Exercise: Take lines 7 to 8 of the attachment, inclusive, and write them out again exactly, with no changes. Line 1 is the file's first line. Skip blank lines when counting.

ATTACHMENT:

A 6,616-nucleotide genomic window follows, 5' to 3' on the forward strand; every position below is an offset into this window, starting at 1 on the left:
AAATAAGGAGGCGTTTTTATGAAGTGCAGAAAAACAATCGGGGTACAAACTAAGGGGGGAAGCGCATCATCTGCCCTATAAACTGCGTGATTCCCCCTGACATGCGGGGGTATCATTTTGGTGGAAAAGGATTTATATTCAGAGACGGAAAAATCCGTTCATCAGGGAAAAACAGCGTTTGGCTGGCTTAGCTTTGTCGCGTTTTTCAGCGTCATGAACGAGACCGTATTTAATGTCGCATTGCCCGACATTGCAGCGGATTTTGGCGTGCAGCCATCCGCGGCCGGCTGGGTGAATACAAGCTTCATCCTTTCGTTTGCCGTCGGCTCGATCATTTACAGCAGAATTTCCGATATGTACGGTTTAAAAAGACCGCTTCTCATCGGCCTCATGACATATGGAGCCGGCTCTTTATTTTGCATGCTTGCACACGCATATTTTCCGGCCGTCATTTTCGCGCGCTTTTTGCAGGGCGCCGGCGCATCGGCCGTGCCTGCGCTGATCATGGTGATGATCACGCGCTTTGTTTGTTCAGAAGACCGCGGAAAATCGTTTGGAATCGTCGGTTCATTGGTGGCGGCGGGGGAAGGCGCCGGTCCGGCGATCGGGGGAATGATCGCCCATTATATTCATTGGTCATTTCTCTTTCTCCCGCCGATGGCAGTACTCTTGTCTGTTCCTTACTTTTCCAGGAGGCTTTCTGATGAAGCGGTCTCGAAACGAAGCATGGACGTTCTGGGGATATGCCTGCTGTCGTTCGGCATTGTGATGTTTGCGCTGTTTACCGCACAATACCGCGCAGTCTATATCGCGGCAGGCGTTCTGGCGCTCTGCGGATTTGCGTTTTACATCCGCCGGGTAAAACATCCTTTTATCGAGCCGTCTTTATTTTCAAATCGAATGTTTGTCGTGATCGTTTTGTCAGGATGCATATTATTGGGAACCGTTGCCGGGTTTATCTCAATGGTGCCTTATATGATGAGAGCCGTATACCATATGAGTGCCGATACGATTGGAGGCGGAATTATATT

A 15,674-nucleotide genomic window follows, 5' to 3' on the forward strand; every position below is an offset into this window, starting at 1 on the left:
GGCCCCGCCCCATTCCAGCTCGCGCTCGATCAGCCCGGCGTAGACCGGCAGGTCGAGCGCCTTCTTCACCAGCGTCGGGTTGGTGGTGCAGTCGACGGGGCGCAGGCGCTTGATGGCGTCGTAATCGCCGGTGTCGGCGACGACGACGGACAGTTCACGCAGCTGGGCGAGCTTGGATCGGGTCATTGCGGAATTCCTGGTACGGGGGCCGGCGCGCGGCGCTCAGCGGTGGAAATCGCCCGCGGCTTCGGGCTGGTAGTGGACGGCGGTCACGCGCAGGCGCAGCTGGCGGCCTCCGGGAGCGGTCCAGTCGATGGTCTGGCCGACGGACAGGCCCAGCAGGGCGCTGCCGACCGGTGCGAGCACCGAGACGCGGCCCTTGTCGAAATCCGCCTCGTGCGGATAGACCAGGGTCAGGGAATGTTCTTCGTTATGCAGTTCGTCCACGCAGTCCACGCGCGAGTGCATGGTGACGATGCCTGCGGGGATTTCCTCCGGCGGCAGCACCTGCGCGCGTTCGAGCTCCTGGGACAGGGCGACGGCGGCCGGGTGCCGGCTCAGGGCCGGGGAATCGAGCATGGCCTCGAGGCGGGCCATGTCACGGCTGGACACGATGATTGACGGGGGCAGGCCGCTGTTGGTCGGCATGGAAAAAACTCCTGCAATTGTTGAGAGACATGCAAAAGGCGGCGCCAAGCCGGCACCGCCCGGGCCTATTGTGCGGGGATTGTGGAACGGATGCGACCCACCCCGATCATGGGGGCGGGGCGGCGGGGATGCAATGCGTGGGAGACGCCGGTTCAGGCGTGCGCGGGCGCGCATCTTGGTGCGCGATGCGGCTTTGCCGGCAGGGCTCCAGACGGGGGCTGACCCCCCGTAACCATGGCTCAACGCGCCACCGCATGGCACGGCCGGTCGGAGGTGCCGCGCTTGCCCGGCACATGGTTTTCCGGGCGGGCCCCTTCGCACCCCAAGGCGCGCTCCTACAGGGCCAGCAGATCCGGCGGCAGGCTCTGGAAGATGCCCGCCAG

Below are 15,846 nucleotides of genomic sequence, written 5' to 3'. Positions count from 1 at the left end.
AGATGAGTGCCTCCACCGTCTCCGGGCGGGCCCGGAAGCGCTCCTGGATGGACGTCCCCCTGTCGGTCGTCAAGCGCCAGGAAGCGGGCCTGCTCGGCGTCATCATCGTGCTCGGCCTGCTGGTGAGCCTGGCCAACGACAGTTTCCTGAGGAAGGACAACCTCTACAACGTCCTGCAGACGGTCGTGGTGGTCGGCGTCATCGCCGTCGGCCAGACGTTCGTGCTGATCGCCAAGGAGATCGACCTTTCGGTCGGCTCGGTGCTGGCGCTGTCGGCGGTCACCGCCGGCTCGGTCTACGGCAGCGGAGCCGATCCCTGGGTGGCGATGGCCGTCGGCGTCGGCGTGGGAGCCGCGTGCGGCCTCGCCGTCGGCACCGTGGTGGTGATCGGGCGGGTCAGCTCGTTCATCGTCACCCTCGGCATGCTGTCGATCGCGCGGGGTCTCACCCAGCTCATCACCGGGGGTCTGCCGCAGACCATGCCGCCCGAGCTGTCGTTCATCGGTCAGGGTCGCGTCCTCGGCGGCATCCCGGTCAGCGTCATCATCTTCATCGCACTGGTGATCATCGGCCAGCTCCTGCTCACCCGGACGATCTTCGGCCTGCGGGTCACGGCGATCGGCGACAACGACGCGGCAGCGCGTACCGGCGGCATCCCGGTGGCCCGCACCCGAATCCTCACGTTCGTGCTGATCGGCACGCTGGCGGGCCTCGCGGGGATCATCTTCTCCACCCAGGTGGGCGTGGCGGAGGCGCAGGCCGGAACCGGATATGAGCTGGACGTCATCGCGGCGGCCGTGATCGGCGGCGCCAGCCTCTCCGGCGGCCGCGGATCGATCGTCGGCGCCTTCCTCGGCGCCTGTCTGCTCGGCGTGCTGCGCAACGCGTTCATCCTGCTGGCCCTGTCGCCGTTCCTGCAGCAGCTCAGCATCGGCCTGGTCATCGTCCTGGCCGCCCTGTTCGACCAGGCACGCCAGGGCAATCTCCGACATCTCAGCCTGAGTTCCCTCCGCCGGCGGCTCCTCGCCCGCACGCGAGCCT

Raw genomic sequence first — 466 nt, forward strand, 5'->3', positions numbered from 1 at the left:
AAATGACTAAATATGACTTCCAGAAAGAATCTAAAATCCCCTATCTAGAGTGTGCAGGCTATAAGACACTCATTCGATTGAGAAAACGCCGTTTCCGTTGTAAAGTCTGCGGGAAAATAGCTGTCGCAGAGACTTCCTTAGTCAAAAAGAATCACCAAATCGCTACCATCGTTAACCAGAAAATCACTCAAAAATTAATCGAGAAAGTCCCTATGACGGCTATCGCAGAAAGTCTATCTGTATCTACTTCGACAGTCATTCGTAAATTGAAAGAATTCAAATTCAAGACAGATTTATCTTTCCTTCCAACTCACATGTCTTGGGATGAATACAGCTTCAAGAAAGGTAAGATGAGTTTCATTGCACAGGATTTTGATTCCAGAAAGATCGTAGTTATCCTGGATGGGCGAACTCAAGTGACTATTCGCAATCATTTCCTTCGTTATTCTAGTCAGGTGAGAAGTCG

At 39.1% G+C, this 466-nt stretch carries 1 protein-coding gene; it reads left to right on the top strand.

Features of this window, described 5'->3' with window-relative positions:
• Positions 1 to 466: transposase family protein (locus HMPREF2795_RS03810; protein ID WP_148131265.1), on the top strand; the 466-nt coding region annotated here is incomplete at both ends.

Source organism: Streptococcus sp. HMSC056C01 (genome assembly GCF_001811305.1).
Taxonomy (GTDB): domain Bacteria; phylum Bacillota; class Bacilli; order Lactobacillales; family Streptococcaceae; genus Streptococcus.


Raw genomic sequence first — 466 nt, forward strand, 5'->3', positions numbered from 1 at the left:
AAATGACTAAATATGACTTCCAGAAAGAATCTAAAATCCCCTATCTAGAGTGTGCAGGCTATAAGACACTCATTCGATTGAGAAAACGCCGTTTCCGTTGTAAAGTCTGCGGGAAAATAGCTGTCGCAGAGACTTCCTTAGTCAAAAAGAATCACCAAATCGCTACCATCGTTAACCAGAAAATCACTCAAAAATTAATCGAGAAAGTCCCTATGACGGCTATCGCAGAAAGTCTATCTGTATCTACTTCGACAGTCATTCGTAAATTGAAAGAATTCAAATTCAAGACAGATTTATCTTTCCTTCCAACTCACATGTCTTGGGATGAATACAGCTTCAAGAAAGGTAAGATGAGTTTCATTGCACAGGATTTTGATTCCAGAAAGATCGTAGTTATCCTGGATGGGCGAACTCAAGTGACTATTCGCAATCATTTCCTTCGTTATTCTAGTCAGGTGAGAAGTCG